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Official Journal of the , , , ,
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Indexed/Abstracted in: CINAHL, Current Contents/Clinical Medicine, EMBASE, PubMed/MEDLINE, Science Citation Index Expanded (SciSearch), Scopus
Impact Factor 2,063
Online ISSN 1973-9095
Vincent H. K. 1, Seay A. N. 1, Montero C. 1, Vincent K. R. 2
1 Divisions of Research, Department of Orthopedics and Rehabilitation Interdisciplinary Center for Musculoskeletal Training and Research, University of Florida, Gainesville, FL, USA;
2 Physical Medicine and Rehabilitation and Sports Medicine, Interdisciplinary Center for Musculoskeletal Training and Research, University of Florida, Gainesville, FL, USA
Background: Obesity is related to the development of functional and mobility impairment, musculoskeletal pain and orthopedic problems. Irrespective of age, obese children and adults have impaired walking capacity and body transfer ability, and difficulties navigating obstacle courses or community spaces. Obesity is related to relative strength deficits, musculoskeletal pain, kinesiophobia, low self-efficacy and a decline in quality of life.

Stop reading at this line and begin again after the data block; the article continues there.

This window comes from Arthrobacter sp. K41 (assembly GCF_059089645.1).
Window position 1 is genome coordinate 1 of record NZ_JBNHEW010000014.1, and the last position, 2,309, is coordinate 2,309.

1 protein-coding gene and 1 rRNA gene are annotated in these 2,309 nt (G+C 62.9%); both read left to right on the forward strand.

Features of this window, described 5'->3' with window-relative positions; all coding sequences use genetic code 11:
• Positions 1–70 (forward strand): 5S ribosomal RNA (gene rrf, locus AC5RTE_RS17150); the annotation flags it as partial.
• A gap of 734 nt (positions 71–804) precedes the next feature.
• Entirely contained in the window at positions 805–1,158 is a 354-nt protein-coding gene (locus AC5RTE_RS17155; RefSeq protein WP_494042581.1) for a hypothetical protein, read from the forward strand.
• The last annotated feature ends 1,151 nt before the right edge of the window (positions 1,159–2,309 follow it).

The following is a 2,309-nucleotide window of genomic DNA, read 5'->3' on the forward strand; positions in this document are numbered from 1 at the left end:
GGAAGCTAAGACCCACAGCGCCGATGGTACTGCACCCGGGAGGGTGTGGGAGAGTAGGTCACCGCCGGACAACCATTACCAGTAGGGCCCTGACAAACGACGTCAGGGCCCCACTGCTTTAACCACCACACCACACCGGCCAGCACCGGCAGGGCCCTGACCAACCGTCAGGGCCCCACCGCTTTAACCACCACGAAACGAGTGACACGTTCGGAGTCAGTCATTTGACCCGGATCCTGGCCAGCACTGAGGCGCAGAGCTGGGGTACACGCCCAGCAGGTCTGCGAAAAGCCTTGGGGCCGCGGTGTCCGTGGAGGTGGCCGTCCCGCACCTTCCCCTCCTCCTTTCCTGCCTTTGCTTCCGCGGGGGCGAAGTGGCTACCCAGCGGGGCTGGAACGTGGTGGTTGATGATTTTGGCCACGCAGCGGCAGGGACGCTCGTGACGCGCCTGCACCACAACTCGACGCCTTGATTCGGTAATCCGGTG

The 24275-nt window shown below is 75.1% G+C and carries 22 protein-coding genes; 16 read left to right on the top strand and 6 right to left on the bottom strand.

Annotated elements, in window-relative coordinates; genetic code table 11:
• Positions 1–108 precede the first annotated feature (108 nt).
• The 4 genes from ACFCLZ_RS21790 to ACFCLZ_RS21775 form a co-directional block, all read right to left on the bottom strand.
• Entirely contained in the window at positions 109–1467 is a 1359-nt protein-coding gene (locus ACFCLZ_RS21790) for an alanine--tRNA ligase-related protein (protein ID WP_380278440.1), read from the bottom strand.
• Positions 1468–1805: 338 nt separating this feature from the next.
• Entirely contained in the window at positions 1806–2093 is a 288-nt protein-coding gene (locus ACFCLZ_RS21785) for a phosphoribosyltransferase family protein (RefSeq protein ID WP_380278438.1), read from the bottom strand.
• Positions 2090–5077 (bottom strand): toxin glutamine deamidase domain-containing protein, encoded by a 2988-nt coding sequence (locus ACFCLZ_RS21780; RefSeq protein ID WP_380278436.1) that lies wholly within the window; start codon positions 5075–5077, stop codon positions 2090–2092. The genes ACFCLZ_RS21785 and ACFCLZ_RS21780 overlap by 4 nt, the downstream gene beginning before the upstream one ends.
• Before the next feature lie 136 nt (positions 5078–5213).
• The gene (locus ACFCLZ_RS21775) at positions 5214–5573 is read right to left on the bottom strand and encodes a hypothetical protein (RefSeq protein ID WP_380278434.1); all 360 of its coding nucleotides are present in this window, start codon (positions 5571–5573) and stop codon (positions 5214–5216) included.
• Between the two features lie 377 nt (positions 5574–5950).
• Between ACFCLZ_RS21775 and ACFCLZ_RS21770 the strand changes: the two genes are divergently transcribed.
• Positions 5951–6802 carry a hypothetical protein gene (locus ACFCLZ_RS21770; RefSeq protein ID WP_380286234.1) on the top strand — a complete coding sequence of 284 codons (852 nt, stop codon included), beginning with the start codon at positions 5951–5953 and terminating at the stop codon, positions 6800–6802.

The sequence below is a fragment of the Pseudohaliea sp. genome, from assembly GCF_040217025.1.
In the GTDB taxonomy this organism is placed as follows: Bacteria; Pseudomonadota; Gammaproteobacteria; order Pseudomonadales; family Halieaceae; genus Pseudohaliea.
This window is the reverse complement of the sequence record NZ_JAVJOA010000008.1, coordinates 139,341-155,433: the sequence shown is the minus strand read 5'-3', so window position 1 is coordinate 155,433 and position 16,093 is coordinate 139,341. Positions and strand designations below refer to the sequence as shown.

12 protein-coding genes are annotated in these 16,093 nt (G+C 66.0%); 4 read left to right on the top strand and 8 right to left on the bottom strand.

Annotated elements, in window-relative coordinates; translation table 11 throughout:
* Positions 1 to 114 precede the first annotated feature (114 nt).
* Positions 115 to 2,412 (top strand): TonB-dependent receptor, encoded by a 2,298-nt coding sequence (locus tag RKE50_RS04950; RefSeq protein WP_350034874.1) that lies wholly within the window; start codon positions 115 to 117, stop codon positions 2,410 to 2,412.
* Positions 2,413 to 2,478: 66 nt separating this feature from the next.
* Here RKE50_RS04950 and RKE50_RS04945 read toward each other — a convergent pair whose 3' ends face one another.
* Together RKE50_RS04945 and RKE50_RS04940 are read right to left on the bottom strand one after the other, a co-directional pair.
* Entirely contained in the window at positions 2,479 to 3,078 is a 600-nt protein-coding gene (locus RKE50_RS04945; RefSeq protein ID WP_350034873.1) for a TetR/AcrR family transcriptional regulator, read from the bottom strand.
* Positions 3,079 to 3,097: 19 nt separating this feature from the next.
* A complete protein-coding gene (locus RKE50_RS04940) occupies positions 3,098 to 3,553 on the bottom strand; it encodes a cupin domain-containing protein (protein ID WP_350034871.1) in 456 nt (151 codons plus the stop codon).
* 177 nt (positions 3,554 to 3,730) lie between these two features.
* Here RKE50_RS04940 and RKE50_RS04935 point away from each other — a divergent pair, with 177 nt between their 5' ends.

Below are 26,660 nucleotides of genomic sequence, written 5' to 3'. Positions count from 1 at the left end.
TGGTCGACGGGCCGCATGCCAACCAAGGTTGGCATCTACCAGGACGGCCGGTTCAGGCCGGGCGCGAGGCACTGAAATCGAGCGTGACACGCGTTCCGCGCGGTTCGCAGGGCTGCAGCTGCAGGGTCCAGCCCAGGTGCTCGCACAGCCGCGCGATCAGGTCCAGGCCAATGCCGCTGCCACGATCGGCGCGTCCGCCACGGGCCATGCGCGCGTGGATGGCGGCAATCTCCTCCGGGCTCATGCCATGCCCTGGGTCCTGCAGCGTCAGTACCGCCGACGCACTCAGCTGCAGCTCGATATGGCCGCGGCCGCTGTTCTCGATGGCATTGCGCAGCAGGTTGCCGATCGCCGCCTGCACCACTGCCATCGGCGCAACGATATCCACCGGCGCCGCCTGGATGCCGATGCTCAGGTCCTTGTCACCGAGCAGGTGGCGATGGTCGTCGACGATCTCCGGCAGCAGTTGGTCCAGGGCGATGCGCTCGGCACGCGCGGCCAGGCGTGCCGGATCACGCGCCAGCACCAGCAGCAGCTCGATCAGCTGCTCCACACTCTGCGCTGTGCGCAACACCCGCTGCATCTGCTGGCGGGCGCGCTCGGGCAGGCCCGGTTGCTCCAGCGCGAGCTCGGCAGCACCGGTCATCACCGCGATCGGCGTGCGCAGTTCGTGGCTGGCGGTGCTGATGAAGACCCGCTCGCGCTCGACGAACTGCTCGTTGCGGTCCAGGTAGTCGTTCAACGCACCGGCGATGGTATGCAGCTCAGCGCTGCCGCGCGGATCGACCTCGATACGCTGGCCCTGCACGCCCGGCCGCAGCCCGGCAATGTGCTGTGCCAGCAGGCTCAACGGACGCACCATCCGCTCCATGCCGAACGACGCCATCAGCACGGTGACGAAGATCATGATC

Aim: This review provides an update of the available evidence for the efficacy of outpatient rehabilitation programs for the treatment of disabling obesity.
Results: Outpatient rehabilitation programs can effectively improve muscle strength, self-confidence and physical function. Key rehabilitation components should include aerobic exercise (AX), resistance exercise (RX) and cognitive strategies to cope with the unique challenges posed by obesity. Available high quality evidence indicates that 3-18 month rehabilitation programs that included aerobic and strengthening exercise (2-3 days per week) with caloric restriction (typically 500-750 kcal deficit/ day), elicited the best changes in functional performance measures compared with exercise or diet alone.
Conclusion: Comprehensive outpatient rehabilitation interventions coupled with diet can catalyze lifestyle patterns that improve and preserve physical function over the life span.